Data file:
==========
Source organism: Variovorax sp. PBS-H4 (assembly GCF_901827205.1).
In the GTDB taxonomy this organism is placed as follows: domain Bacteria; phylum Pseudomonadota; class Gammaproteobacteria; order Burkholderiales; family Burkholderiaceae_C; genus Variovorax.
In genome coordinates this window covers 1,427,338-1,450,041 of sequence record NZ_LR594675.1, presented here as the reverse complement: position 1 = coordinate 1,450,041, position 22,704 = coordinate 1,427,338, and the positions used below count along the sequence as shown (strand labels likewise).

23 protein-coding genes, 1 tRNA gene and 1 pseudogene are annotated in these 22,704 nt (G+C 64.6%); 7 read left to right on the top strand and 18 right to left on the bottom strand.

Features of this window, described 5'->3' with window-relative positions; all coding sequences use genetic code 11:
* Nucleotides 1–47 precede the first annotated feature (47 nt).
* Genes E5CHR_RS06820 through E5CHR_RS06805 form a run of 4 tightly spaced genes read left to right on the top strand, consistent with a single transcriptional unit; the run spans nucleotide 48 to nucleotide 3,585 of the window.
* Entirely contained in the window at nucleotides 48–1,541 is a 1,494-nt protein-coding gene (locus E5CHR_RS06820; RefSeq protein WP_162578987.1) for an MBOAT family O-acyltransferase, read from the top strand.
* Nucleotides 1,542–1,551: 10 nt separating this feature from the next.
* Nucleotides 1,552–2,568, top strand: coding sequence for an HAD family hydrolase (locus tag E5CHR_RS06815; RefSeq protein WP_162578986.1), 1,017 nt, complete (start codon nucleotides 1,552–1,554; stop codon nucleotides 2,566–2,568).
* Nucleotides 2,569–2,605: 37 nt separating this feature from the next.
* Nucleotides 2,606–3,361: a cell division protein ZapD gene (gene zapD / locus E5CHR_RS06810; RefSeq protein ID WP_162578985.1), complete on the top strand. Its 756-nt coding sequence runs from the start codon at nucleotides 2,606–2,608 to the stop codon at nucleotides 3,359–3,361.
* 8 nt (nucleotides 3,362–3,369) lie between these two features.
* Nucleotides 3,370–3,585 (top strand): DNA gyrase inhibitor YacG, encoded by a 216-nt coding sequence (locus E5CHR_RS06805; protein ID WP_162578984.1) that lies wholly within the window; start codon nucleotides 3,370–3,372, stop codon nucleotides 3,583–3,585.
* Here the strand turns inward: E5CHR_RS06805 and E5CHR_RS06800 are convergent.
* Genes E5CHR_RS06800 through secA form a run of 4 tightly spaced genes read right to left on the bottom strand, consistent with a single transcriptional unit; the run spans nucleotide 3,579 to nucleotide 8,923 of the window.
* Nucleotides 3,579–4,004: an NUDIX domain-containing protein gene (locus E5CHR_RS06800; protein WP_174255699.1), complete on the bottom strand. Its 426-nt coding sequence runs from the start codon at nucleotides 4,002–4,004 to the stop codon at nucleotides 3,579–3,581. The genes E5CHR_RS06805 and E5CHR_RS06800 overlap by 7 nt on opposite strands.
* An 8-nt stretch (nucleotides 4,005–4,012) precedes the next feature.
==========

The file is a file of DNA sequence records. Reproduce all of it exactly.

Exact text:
Source organism: Variovorax sp. PBS-H4 (assembly GCF_901827205.1).
In the GTDB taxonomy this organism is placed as follows: domain Bacteria; phylum Pseudomonadota; class Gammaproteobacteria; order Burkholderiales; family Burkholderiaceae_C; genus Variovorax.
In genome coordinates this window covers 1,427,338-1,450,041 of sequence record NZ_LR594675.1, presented here as the reverse complement: position 1 = coordinate 1,450,041, position 22,704 = coordinate 1,427,338, and the positions used below count along the sequence as shown (strand labels likewise).

23 protein-coding genes, 1 tRNA gene and 1 pseudogene are annotated in these 22,704 nt (G+C 64.6%); 7 read left to right on the top strand and 18 right to left on the bottom strand.

Features of this window, described 5'->3' with window-relative positions; all coding sequences use genetic code 11:
* Nucleotides 1–47 precede the first annotated feature (47 nt).
* Genes E5CHR_RS06820 through E5CHR_RS06805 form a run of 4 tightly spaced genes read left to right on the top strand, consistent with a single transcriptional unit; the run spans nucleotide 48 to nucleotide 3,585 of the window.
* Entirely contained in the window at nucleotides 48–1,541 is a 1,494-nt protein-coding gene (locus E5CHR_RS06820; RefSeq protein WP_162578987.1) for an MBOAT family O-acyltransferase, read from the top strand.
* Nucleotides 1,542–1,551: 10 nt separating this feature from the next.
* Nucleotides 1,552–2,568, top strand: coding sequence for an HAD family hydrolase (locus tag E5CHR_RS06815; RefSeq protein WP_162578986.1), 1,017 nt, complete (start codon nucleotides 1,552–1,554; stop codon nucleotides 2,566–2,568).
* Nucleotides 2,569–2,605: 37 nt separating this feature from the next.
* Nucleotides 2,606–3,361: a cell division protein ZapD gene (gene zapD / locus E5CHR_RS06810; RefSeq protein ID WP_162578985.1), complete on the top strand. Its 756-nt coding sequence runs from the start codon at nucleotides 2,606–2,608 to the stop codon at nucleotides 3,359–3,361.
* 8 nt (nucleotides 3,362–3,369) lie between these two features.
* Nucleotides 3,370–3,585 (top strand): DNA gyrase inhibitor YacG, encoded by a 216-nt coding sequence (locus E5CHR_RS06805; protein ID WP_162578984.1) that lies wholly within the window; start codon nucleotides 3,370–3,372, stop codon nucleotides 3,583–3,585.
* Here the strand turns inward: E5CHR_RS06805 and E5CHR_RS06800 are convergent.
* Genes E5CHR_RS06800 through secA form a run of 4 tightly spaced genes read right to left on the bottom strand, consistent with a single transcriptional unit; the run spans nucleotide 3,579 to nucleotide 8,923 of the window.
* Nucleotides 3,579–4,004: an NUDIX domain-containing protein gene (locus E5CHR_RS06800; protein WP_174255699.1), complete on the bottom strand. Its 426-nt coding sequence runs from the start codon at nucleotides 4,002–4,004 to the stop codon at nucleotides 3,579–3,581. The genes E5CHR_RS06805 and E5CHR_RS06800 overlap by 7 nt on opposite strands.
* An 8-nt stretch (nucleotides 4,005–4,012) precedes the next feature.